All the television hype in the world cannot excuse horrible football games. CBS spent a small fortune to televise Thursday Night Football and the first five games have been boring and an embarrassment to the NFL. The reality is that what fans have watched is TNF and five disastrous games.
With the exception of one game, the home team has destroyed the visitors. All five games were won, or lost, by more than 20 points. Traveling after a Sunday game gives the opposing team approximately two-and-one-half days to prepare. The one exception was the Redskins’ loss to the New York Giants 45-14 in week four. The other four games were no contest for the visiting team. The Giants victory was also a blowout, but the travel distance was less significant. Roger Goodell’s plan for increased revenue for the 32 NFL owners has once again ruined the NFL experience for fans.
Fans have simply turned off the Thursday night games for lack of competition and therefore interest. The standards for NFL competition have been severely compromised.
The final scores did not totally capture how horrible the games actually were, but they do paint a picture. In week three Atlanta defeated Tampa Bay by 42 points. At one point the Falcons were ahead 56-0. Last night Green Bay assassinated the Minnesota Vikings, winning by 32 points; at one time they had a 42 point lead.
The question is ‘are some defenses simply that bad, or have rule changes and numerous penalties been levied unfairly? The answer is most likely a combination of all three.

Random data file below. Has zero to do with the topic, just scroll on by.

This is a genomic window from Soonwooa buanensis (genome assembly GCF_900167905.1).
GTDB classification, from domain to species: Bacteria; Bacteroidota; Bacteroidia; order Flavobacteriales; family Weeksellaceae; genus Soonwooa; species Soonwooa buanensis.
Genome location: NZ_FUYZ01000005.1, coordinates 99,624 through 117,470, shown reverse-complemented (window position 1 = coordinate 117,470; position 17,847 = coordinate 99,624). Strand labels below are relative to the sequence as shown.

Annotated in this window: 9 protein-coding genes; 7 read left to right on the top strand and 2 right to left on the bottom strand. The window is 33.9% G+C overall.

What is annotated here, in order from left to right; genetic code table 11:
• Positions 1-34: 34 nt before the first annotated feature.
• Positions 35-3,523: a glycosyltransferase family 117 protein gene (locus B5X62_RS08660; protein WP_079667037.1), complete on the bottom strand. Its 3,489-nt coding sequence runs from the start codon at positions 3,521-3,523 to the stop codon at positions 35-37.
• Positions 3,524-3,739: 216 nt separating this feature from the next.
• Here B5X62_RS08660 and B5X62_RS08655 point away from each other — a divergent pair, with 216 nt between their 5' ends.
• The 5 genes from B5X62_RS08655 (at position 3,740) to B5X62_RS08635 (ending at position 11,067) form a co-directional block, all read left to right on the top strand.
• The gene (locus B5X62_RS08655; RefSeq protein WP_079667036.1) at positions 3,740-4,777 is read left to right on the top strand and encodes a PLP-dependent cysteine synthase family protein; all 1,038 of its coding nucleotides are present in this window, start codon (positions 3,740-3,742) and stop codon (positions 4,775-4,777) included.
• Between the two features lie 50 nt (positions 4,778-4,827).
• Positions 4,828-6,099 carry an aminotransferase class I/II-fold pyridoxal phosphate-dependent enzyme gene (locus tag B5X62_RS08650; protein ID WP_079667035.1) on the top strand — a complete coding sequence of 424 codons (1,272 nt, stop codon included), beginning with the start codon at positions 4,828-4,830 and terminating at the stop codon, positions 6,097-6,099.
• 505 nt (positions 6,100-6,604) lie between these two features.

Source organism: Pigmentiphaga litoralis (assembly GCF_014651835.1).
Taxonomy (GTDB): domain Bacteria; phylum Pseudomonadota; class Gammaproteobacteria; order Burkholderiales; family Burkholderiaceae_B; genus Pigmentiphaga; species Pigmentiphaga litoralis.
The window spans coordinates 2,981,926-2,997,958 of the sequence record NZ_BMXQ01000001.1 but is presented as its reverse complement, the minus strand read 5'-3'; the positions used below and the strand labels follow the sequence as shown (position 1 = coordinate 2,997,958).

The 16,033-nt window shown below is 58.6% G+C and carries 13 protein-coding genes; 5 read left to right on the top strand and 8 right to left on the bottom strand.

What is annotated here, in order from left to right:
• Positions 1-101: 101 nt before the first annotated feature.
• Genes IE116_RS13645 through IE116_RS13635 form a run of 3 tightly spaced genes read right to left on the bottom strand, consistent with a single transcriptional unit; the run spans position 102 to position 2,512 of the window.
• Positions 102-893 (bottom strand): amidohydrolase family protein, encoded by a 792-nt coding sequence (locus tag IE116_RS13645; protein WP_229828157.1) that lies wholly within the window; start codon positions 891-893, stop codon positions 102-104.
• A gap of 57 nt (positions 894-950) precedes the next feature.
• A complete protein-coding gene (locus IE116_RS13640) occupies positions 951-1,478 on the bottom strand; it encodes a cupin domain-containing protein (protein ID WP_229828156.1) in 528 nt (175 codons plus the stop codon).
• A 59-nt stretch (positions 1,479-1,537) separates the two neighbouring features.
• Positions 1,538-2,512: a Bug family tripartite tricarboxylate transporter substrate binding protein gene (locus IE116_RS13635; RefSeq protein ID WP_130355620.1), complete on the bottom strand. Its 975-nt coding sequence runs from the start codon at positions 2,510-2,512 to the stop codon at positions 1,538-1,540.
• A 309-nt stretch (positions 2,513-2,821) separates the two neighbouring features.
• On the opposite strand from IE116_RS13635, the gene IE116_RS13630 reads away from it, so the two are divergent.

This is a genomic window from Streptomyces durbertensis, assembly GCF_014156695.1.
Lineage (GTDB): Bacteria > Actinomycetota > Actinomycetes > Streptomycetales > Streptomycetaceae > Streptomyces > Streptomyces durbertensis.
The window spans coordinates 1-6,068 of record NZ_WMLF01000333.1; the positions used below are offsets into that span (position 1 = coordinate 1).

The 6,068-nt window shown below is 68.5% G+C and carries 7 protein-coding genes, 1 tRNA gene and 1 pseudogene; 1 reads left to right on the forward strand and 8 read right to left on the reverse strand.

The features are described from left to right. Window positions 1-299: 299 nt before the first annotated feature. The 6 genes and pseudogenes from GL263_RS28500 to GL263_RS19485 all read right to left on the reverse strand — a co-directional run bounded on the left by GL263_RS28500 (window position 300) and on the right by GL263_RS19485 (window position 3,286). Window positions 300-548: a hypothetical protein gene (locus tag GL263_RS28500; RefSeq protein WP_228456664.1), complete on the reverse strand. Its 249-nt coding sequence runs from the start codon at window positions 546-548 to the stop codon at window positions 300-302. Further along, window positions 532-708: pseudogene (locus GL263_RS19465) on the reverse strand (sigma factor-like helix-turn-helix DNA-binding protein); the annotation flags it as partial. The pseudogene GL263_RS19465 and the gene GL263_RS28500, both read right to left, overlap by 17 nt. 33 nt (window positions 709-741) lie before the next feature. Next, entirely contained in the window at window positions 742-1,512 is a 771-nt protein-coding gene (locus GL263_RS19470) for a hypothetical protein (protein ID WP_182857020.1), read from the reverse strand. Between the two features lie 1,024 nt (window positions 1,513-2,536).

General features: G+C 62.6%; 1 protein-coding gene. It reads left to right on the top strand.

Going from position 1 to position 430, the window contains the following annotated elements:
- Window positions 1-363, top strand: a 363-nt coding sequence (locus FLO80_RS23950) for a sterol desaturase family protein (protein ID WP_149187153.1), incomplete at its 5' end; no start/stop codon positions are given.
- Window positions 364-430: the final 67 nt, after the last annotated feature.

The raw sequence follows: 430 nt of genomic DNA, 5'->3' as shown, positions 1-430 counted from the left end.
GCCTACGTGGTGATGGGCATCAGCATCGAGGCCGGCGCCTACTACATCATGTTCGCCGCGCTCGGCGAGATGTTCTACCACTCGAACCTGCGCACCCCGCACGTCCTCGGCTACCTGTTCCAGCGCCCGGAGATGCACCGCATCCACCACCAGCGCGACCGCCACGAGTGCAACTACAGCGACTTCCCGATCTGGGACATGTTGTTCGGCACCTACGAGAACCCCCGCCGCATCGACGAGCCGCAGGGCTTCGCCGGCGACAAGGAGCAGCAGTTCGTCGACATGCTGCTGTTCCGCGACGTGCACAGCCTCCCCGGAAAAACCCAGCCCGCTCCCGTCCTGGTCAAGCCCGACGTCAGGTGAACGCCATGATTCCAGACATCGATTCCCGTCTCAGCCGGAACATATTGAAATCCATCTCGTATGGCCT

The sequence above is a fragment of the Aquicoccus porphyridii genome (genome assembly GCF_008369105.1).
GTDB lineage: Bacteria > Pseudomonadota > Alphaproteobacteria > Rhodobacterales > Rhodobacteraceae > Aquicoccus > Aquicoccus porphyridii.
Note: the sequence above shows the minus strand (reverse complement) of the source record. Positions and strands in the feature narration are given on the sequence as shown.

Case in point; one long touchdown pass last evening from Aaron Rodgers to Jordy Nelson was entirely uncovered; not a single Vikings player was in the picture when he scored. In other Thursday night games questionable calls changed the outcome of the game as referees enforced debatable rule changes.
But the real culprit is time. There were questions when Monday Night Football began if the short week from Monday to Sunday would be a problem for coaches and their preparation, most importantly for the visiting team. Sunday to Thursday presents an impossible task for coaches and players alike.
Not reported are the numerous fans who ‘change the channel’ when games are not competitive. It has been suggested that half the televisions which were tuned to Super Bowl XLVIII at the beginning of the game were turned off or tuned to another channel by halftime.
The league office and Goodell would like fans to believe that there was a demand for Thursday night games. This is entirely untrue. Even the most avid fan doubted the concept of increasing the number of days NFL games are broadcast. It’s all about greed.
Will TNF and these five disastrous games be repeated? Most likely. The only game on the schedule which may be highly contested happens later this month. The Chargers will travel to Denver to play the Broncos. It could be a game which decides who will be in first place in the AFC West halfway through the season.
Will the game be competitive, or will viewers be watching reruns of ‘Friends’ by halftime?